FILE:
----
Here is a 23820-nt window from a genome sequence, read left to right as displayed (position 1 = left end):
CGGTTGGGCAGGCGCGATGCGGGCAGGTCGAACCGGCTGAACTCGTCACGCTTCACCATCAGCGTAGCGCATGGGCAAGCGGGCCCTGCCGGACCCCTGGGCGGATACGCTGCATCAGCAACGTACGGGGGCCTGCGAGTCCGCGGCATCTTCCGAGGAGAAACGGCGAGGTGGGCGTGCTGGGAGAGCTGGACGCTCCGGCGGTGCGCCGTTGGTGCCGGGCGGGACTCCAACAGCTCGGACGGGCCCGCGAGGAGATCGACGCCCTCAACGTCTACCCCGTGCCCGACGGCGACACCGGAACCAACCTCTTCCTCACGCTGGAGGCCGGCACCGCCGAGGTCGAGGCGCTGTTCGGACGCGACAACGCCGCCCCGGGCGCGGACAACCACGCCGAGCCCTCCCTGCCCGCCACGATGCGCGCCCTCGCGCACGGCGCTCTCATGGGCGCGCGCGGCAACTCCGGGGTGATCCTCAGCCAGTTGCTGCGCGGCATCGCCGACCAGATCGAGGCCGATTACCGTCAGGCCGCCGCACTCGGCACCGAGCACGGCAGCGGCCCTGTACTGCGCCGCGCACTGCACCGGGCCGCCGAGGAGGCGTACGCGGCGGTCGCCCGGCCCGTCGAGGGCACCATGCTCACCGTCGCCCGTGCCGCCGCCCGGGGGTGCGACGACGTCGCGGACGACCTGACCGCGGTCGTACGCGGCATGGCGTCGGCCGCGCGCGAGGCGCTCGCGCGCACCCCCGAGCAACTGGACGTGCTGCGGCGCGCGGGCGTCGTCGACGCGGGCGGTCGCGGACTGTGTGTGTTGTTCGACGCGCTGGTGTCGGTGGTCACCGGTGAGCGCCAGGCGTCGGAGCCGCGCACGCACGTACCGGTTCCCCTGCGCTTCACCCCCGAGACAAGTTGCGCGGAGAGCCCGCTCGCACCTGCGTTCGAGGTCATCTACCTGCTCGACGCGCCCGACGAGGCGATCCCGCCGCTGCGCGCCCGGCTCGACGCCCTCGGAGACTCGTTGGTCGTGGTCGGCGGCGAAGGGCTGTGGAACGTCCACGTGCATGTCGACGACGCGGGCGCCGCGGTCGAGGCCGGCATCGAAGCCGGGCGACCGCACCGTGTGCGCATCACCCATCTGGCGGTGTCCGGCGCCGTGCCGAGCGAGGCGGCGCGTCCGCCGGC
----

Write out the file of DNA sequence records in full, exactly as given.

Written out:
Here is a 23820-nt window from a genome sequence, read left to right as displayed (position 1 = left end):
CGGTTGGGCAGGCGCGATGCGGGCAGGTCGAACCGGCTGAACTCGTCACGCTTCACCATCAGCGTAGCGCATGGGCAAGCGGGCCCTGCCGGACCCCTGGGCGGATACGCTGCATCAGCAACGTACGGGGGCCTGCGAGTCCGCGGCATCTTCCGAGGAGAAACGGCGAGGTGGGCGTGCTGGGAGAGCTGGACGCTCCGGCGGTGCGCCGTTGGTGCCGGGCGGGACTCCAACAGCTCGGACGGGCCCGCGAGGAGATCGACGCCCTCAACGTCTACCCCGTGCCCGACGGCGACACCGGAACCAACCTCTTCCTCACGCTGGAGGCCGGCACCGCCGAGGTCGAGGCGCTGTTCGGACGCGACAACGCCGCCCCGGGCGCGGACAACCACGCCGAGCCCTCCCTGCCCGCCACGATGCGCGCCCTCGCGCACGGCGCTCTCATGGGCGCGCGCGGCAACTCCGGGGTGATCCTCAGCCAGTTGCTGCGCGGCATCGCCGACCAGATCGAGGCCGATTACCGTCAGGCCGCCGCACTCGGCACCGAGCACGGCAGCGGCCCTGTACTGCGCCGCGCACTGCACCGGGCCGCCGAGGAGGCGTACGCGGCGGTCGCCCGGCCCGTCGAGGGCACCATGCTCACCGTCGCCCGTGCCGCCGCCCGGGGGTGCGACGACGTCGCGGACGACCTGACCGCGGTCGTACGCGGCATGGCGTCGGCCGCGCGCGAGGCGCTCGCGCGCACCCCCGAGCAACTGGACGTGCTGCGGCGCGCGGGCGTCGTCGACGCGGGCGGTCGCGGACTGTGTGTGTTGTTCGACGCGCTGGTGTCGGTGGTCACCGGTGAGCGCCAGGCGTCGGAGCCGCGCACGCACGTACCGGTTCCCCTGCGCTTCACCCCCGAGACAAGTTGCGCGGAGAGCCCGCTCGCACCTGCGTTCGAGGTCATCTACCTGCTCGACGCGCCCGACGAGGCGATCCCGCCGCTGCGCGCCCGGCTCGACGCCCTCGGAGACTCGTTGGTCGTGGTCGGCGGCGAAGGGCTGTGGAACGTCCACGTGCATGTCGACGACGCGGGCGCCGCGGTCGAGGCCGGCATCGAAGCCGGGCGACCGCACCGTGTGCGCATCACCCATCTGGCGGTGTCCGGCGCCGTGCCGAGCGAGGCGGCGCGTCCGCCGGC